Every so often I have a friend wanting
to get into the sport of snowmobiling, and one of the questions that always
seems to come up is "should I get a newer sled or an older sled?". Well
damn...How the hell should I know? Because people vary as much as snowmobiles
do, this question is usually pretty hard to answer. This said, I'll give
it my best stab. First of all, how much do you want to spend on your purchase?
Most newer sleds are going to set you back a bundle, while an older sled
generally will not unless it's a rare model or something. Some folks would
argue that you'll spend as much on repairs on an older sled as you would
buying a new sled, but I find it hard to believe that I will ever spend
$8,000 fixing my Bliz 5500. This brings us to our next point: Are you mechanically
inclined?(no kidding yourself here, it won't help) If not, stick to a newer
sled, as most dealers will know how to work on them. All you have to do
is put gas in the gas tank, oil in the oil tank, and take it to the dealer
at the beginning and end of every season and you'll do fine. If you are
savvy mechanically, then either sled is good for you. You'll be able to
do all your own matinence and work, so the dealer can piss of as far as
service goes. So now we are down to our final soulsearching question: How
much performance do you want? Let's face it, newer sleds are faster, more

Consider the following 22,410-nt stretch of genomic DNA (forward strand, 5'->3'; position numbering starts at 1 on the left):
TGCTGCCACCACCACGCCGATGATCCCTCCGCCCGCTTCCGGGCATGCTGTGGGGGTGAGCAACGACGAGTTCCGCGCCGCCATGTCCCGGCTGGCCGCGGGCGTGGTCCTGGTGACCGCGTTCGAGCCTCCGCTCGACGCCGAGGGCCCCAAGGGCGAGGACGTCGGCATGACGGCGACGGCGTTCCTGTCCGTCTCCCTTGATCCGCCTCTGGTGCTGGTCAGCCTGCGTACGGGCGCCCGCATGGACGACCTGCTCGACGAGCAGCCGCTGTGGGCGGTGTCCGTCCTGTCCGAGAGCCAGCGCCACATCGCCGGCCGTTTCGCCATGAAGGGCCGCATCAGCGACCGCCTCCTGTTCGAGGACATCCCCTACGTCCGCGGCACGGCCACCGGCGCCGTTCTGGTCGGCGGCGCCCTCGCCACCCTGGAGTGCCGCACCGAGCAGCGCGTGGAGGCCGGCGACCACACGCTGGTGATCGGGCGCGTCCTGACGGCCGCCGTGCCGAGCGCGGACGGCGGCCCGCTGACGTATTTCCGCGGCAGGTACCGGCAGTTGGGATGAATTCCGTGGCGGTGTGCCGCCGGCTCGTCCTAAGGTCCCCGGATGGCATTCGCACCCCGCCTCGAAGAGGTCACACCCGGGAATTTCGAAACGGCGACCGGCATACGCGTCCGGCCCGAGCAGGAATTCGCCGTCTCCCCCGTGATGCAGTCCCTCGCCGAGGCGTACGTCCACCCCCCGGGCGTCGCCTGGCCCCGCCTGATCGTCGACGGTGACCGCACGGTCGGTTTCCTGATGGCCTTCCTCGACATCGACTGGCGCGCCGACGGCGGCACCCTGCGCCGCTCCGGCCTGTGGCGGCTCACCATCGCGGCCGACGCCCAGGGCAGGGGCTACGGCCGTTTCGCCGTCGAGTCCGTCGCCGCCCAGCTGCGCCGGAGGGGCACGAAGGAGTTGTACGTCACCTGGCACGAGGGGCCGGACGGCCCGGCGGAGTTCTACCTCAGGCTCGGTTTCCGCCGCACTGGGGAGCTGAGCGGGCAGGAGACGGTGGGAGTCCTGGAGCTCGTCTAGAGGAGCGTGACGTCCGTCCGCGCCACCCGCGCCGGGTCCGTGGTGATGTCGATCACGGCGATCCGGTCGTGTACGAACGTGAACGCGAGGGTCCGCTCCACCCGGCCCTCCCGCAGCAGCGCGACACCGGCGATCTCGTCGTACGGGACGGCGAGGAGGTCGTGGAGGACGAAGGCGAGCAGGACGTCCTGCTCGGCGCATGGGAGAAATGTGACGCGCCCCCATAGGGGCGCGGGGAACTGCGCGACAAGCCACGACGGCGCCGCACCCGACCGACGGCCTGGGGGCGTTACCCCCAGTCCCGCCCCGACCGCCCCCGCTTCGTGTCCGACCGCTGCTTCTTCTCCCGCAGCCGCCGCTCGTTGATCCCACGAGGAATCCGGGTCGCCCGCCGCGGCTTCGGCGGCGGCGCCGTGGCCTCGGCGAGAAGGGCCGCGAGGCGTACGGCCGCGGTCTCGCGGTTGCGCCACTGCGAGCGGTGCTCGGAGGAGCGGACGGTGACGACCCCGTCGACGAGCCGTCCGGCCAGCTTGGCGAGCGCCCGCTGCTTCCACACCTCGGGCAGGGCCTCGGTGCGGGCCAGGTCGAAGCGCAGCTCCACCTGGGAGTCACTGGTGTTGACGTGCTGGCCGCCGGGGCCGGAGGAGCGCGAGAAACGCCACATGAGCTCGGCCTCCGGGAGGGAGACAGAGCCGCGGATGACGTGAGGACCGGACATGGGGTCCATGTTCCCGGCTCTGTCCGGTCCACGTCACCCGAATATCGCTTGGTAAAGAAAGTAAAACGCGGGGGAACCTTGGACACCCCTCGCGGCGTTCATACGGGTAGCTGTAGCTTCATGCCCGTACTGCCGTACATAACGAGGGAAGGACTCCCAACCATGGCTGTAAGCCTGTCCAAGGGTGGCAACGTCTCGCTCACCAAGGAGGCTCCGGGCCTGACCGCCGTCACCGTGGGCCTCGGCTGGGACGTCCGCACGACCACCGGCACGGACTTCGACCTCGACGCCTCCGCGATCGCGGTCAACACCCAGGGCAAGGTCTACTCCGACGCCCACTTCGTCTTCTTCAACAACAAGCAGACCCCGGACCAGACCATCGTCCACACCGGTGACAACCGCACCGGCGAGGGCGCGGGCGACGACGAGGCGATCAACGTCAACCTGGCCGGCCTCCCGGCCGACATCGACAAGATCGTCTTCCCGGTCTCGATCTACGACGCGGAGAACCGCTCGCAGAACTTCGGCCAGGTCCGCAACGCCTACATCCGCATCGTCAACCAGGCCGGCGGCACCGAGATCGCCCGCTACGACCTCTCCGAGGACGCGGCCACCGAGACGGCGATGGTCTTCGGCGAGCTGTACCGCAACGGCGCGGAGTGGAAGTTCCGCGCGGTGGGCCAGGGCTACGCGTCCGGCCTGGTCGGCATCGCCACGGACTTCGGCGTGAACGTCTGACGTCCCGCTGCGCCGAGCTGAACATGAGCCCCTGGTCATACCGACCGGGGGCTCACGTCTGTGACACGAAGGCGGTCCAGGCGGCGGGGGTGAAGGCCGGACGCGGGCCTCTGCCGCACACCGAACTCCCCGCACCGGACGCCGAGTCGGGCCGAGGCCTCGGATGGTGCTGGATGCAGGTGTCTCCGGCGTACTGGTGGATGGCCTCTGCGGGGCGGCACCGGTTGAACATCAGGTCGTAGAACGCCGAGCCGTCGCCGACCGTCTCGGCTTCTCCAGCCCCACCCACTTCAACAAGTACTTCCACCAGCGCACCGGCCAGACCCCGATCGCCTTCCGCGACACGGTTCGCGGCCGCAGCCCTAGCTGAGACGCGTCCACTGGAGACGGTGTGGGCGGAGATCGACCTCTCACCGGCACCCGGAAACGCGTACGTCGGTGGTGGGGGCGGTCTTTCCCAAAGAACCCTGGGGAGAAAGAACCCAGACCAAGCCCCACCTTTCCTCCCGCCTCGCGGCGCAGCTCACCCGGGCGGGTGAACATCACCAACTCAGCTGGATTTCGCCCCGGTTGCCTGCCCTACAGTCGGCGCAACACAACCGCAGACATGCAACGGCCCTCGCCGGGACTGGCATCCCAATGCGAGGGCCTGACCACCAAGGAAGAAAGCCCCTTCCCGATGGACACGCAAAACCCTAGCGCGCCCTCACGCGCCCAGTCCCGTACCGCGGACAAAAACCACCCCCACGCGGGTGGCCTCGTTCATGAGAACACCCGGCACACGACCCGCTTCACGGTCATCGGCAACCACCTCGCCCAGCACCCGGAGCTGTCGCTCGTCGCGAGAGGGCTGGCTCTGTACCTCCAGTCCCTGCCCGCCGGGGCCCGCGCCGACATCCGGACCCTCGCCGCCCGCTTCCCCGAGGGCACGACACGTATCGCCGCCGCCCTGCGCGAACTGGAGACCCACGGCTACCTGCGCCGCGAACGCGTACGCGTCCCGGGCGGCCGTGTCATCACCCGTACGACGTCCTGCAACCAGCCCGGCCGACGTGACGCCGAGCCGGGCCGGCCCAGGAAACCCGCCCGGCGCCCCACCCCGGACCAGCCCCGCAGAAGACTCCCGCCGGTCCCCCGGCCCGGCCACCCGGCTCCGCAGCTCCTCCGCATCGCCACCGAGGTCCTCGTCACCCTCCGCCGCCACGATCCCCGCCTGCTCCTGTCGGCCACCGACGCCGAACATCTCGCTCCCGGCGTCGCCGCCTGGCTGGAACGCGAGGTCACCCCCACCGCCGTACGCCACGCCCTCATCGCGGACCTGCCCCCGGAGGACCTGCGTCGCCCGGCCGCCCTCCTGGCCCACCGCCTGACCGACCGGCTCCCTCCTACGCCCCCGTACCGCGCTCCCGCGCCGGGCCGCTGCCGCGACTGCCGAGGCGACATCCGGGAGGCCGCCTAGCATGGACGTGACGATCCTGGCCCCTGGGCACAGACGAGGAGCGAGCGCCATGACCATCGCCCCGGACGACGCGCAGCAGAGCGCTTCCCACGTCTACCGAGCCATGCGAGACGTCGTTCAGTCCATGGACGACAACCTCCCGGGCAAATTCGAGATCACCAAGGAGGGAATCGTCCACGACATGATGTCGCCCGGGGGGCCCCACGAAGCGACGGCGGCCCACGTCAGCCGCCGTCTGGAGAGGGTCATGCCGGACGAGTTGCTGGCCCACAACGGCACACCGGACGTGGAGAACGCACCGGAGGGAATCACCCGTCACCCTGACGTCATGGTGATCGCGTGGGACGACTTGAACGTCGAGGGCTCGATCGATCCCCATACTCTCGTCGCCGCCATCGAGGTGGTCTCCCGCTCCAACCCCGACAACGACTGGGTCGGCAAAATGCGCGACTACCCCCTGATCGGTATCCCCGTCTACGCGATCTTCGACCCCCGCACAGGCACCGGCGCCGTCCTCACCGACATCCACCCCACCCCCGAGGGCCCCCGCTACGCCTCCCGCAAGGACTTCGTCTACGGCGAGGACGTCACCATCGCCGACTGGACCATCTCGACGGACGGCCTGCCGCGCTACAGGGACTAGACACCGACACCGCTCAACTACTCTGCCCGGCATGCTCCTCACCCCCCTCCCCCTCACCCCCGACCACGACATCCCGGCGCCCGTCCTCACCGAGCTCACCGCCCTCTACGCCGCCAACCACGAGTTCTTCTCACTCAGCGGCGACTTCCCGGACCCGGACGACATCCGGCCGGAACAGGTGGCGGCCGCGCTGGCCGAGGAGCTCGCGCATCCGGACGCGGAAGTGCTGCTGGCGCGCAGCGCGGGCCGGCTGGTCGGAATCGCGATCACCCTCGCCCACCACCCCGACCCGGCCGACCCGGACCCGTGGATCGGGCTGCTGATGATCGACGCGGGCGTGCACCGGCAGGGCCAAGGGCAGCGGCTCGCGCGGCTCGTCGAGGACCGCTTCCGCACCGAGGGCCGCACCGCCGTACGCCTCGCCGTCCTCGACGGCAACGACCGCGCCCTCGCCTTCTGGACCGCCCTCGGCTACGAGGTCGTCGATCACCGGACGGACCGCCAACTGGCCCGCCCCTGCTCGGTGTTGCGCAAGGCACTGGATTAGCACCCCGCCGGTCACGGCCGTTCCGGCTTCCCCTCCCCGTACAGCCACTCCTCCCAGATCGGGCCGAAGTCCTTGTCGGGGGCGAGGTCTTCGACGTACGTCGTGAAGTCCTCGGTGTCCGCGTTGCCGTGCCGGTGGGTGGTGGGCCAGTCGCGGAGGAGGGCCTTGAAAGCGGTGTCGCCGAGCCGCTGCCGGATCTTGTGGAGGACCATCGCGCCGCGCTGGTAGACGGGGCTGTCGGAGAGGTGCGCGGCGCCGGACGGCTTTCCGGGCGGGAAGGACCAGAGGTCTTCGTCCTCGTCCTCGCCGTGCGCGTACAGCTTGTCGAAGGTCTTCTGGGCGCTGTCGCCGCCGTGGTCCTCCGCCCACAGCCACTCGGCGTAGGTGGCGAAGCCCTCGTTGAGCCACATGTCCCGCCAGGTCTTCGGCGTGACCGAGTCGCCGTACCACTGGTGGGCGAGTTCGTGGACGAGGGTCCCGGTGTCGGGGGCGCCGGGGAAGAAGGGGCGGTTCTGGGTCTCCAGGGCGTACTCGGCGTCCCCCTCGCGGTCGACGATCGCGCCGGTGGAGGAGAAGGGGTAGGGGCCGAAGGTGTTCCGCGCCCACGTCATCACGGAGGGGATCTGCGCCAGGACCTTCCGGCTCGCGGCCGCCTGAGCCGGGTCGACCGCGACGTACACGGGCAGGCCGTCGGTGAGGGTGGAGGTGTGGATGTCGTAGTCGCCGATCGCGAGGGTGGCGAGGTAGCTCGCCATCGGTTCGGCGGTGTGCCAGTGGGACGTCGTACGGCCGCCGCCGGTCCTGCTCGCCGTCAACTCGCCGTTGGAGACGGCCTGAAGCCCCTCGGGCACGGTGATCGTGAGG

powerful, and handle better for the most part. Take the 2001 MxZ 380: It's
the slowest of the MxZ line and it makes as much horsepower as my Blizzard
5500, plus it handles far better. But then again, do you really need all
the performance of the newer sleds? For just kicking around the yard or
in the woods, I definately prefer vintage sleds. They're just more fun
to ride because they require more skill to go fast. If you're blasting
around your yard oval on a Elan 250, it takes some effort to get decent
lap times, whereas an MxZ can achieve the same times just by pressing the
throttle and turning the bars to the left occasionlly. Sure, with skill
the MxZ can post much faster lap times than the Elan, but the you have
to contend with the safety issues of going 65mph around your house.
As far a reliability goes, I contend that both types of sleds, when properly
maintained, are the same. Some people say that old sleds can't be trusted,
and so on, but think: 20 years ago, what was being used on those long,
open northern trails? Bingo, the "old" sleds of today. So, if they're are
properly maintained, you'll never be stranded. The flip side is also true.
If you have a sled that isn't maintained, new or old, and you aren't ready
for anything (ie have a tool/parts kit), you're SOL.
Phillips, Stib Inc.
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